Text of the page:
Under the MPEG-LA model, I will sell the gold to the watchmaker. And then I will expect a payment when the watch is sold. And if the watch is sold through a wholesaler, I'll want a piece of that too. I may even want a payment every time the owner looks at the watch to tell the time, and I'll certainly want a payment if they transfer the watch to anyone else. I may even want a payment every time the watch owner tells someone the time, but I'm going to wait until there are enough watches out there with my gold that I can get away with that, so for now, I'll let them do that for "free", and reserve the right to change my mind and start charging down the road.

This is what is wrong with codec licensing (or, frankly, anything related to IP). When I buy a laptop from HP or Dell, regardless of price, I expect that I'll be able to use it without Intel or AMD knocking on my door and demanding royalties. Among the many problems that IP licensing presents, it often tries to sidestep the concept of transfer, and tries to grab payment out of anyone that touches it. Not so much of an issue in hardware, where this is mostly worked out between the manufacturers and IP holders, to ensure that rights are transferred, but it's a clusterfsck when it comes to software or processes.

That all said, I do agree mostly with your point, but as to customers being suckered into thinking it's a commodity, there's the rub. I don't think customers understand the issue at all, and that's what MPEG-LA is banking on. They're building the world's biggest botnet, and just waiting to pull the trigger, as far as licensing revenue goes.

Just my two pennies...

Reply Parent Score: 9

RE[3]: Greed
by nt_jerkface on Tue 2nd Mar 2010 07:49 in reply to "RE[2]: Greed"
nt_jerkface Member since:

The problem with that analogy is that gold watches can't be duplicated infinitely at zero cost. Their value is tied to their production. Even if you have the plans to make a gold watch there is still a significant cost in the reproduction. However for something like h.264 once it is created it can be duplicated at zero cost.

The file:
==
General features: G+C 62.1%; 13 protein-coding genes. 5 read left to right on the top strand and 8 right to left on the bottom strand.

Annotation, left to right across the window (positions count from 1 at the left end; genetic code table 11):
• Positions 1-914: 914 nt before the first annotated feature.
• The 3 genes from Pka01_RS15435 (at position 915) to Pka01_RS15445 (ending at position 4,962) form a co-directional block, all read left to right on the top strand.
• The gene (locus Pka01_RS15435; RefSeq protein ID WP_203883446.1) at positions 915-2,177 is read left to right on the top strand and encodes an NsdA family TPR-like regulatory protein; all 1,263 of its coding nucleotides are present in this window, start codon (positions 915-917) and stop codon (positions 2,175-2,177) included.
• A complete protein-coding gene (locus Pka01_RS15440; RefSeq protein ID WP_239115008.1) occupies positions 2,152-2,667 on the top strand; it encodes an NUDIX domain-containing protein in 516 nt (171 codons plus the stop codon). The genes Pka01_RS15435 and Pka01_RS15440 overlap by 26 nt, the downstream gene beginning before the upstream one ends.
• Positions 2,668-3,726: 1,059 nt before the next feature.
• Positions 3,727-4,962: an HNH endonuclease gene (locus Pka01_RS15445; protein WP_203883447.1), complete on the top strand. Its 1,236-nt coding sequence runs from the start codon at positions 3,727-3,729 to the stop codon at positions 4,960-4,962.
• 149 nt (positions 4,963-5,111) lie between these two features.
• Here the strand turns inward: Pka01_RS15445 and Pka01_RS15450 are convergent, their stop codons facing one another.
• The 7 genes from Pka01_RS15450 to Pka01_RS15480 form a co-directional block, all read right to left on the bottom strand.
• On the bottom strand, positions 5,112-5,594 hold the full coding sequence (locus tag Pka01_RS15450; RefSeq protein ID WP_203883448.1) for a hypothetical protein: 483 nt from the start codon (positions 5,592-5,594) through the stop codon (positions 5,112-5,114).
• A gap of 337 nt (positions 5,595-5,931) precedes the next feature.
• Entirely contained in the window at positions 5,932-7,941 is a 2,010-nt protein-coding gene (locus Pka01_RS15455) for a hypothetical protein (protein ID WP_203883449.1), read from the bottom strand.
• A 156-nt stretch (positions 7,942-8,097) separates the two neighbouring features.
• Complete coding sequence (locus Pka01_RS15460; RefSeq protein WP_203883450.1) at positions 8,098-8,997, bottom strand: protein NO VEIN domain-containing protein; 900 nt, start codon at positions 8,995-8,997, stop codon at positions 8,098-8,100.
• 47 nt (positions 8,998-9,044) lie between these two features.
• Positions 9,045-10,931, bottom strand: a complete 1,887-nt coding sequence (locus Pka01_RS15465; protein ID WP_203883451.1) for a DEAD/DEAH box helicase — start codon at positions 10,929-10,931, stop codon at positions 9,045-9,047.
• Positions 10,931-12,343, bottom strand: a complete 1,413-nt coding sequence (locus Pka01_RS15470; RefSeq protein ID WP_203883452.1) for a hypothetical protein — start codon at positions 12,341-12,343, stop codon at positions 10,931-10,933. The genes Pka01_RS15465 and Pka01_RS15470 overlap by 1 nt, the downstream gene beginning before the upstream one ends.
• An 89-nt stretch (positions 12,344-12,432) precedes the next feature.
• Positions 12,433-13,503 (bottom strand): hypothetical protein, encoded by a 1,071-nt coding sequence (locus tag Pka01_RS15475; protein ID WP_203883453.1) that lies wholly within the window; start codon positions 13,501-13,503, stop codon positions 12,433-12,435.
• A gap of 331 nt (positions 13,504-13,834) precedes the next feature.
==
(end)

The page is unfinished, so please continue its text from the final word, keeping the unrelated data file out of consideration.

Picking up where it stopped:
Thus we have intellectual property laws that place limits on what you can do with software as a way of rewarding the creators.

If you don't like the terms of the license then don't use it. As the previous poster said it is no more greedy than selling a gold watch at what the market will bare. For many companies h.264 is useful and they are willing to pay for it just as some people are willing to pay 10k for a gold watch and walk happily out of the store. I would further add that h.264 provides tangible benefits like bandwidth savings while a gold watch is really just purchased for vanity.

Edited 2010-03-02 07:52 UTC

Reply Parent Score: 1

RE[3]: Greed
by dusik on Wed 3rd Mar 2010 02:15 in reply to "RE[2]: Greed"
dusik Member since:

They're building the world's biggest botnet, and just waiting to pull the trigger, as far as licensing revenue goes.

Well if they're sleeping on it on purpose, when they do pull the trigger can't the plaintiffs claim laches?

Because that means they are well aware that the damages awarded to them would be smaller if they moved to protect their rights right now, and so purposefully don't.

Reply Parent Score: 1

RE[3]: Greed
by Bill Shooter of Bul on Wed 3rd Mar 2010 05:01 in reply to "RE[2]: Greed"
Bill Shooter of Bul Member since:

I own a gold mine ....
Just my two pennies...

F*&^ing cheap bastard. You own a gold mine! Just buy up all the H264 rights to end this stupid discussion.

Reply Parent Score: 2